Reviews are powerful

Ever since my memoir, Leaving the Hall Light On, received its first review, I’ve felt how powerful reviews can be. Whether good or bad, what a reviewer says directly affects the author of the book reviewed and its salability. I found the following quote recently that I think all reviewers (besides book-review-editors) ought to think about when they write a book review:

“Nearly every writer writes a book with a great amount of attention and intention and hopes and dreams. And it’s important to take that effort seriously and to recognize that a book may have taken ten years of a writer’s life, that the writer has put heart and soul into it. And it behooves us, as book-review-editors, to treat those books with the care and attention they deserve, and to give the writer that respect.” – Pamela Paul, New York Times Book Review editor in a “Poets & Writers interview. 

My Choices guest today, Nina Guilbeau, the author of God Doesn’t Love Us All the Same, discusses her thoughts about book reviews here. Please help me welcome Nina. God Doesn't Love Us All the Same - Cover

The Power of the Review

by Nina Guilbeau

For some it happened quickly and for others it was a slow-moving awakening. The only thing that was clear was that when the publishing revolution began, there was no turning back. The traditional business model had to evolve. Much like the music industry that had to be rebuilt from the outside in, publishing was and is being forced to change, too. There is now an open market where all writers have access to publish and sale directly to readers without the help or consent of traditional publishing houses.  These independent or indie authors, made possible by new technologies, give readers more choices – upwards of 5000 more choices every day. The numbers are overwhelming to say the least, but in the midst of so much change one thing in the business world has remained constant. Consumers still rely heavily on word of mouth marketing and in publishing that means reviews. So the more the publishing market is flooded with books, the more difficult it becomes for individual books to stand out and the more important reviewers become to all parties involved. The power of publishing success is now shifting away from the complete control of publishing houses into the hands of individual readers willing to share their opinions in a book review. However, with much power comes responsibility not just for those writing the reviews, but also for those potential buyers reading them. Discerning readers who want to celebrate good books understand that all reviews are not created equal. There are good reasons why readers should not be scared away from a potentially enjoyable book after reading a few troubling reviews. Here are some examples:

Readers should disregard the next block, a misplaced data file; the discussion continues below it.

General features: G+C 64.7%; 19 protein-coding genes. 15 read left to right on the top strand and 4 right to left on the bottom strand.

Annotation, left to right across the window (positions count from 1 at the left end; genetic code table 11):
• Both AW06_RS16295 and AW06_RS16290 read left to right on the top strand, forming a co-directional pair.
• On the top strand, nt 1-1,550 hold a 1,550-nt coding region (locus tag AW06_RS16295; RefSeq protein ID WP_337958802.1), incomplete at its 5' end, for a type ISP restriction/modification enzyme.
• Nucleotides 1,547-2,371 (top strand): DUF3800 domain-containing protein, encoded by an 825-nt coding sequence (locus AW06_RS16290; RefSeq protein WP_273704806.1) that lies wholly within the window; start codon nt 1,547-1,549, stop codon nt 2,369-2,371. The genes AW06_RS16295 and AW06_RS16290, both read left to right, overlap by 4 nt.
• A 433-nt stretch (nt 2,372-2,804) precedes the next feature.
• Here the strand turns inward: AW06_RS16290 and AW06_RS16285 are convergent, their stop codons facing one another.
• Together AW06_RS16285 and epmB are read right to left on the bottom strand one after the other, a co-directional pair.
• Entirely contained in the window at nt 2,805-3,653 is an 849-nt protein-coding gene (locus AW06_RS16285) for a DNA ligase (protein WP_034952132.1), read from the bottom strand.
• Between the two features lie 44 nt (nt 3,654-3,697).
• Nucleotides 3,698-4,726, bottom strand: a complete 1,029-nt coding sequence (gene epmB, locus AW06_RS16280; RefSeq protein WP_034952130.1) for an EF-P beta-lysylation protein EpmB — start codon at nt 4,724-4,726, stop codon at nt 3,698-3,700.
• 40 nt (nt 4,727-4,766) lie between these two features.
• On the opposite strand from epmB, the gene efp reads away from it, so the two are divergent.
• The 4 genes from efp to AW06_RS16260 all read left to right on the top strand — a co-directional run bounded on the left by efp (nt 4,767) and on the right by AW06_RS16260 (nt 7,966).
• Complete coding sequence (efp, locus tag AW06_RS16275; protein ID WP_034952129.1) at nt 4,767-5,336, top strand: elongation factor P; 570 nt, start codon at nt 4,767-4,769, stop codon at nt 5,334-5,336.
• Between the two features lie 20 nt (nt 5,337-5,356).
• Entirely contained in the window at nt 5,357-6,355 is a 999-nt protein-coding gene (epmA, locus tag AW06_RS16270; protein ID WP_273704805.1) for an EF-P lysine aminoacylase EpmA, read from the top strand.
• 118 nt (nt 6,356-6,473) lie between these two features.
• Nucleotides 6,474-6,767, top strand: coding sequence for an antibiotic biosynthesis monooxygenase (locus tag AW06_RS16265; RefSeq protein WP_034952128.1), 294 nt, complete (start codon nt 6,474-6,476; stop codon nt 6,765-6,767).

Rant, Rave and Revenge Although at opposite ends of the emotional spectrum, a rant or a rave review is all about passion. If words on a page can push buttons to such conflicting heights, then it comes down to a matter of personal taste. New readers shouldn’t automatically be put off by the negative comments. Instead, if available, download a sample or use Amazon’s Look inside feature and take a moment to get a personal feel of the book. However, if the rants deteriorate into insults of the author or other readers who enjoyed the book, then it may be best to ignore these toxic reviews. Unfortunately many bad or revenge reviews are written because of things that have nothing to do with the book, such as the author not accepting the reader’s friend request on Facebook.

Detailed Scrutiny Many critical reviews are detailed in insightful and useful ways. It seems that the more serious the reader, the more detailed their analysis. But helpful? Not if the end result after intense scrutiny is that the reviewer just doesn’t like the genre or writing style of the author. Literary books (especially critically acclaimed titles) take a particularly bad beating for this reason. Sometimes a good book is about how it makes a person feel, even with (or because of) its perceived imperfections. An example of this is The Road by Cormac McCarthy.

Needs Editing Take heed if a large number of reviews mention editing distractions. However, also be aware that the changes in the publishing industry have created new pirating problems for authors and publishers. Advanced reading copies (ARC), galleys and copies for beta readers are given out freely and usually unedited. These unedited copies, many times in electronic form, find their way to lending or book sharing platforms. Sometimes they are even sold outright. Unfortunately, even though editing disclaimers usually appear throughout the front matter of titles, this information is often overlooked as new readers eagerly skip past them to get to chapter one. Reviews criticizing the editing of unedited books never meant for the general public are made more often than we realize. Telltale signs that a book is a not for sale copy are the actual disclaimers inside the book, the pre-release book cover or if it’s a PDF (which are often pirated in general) made available before the Ebook release date .

To all readers who are willing to invest time and money in order to find happiness, romance, adventure and emotion through the written word, I salute you. And remember to read, review and repeat!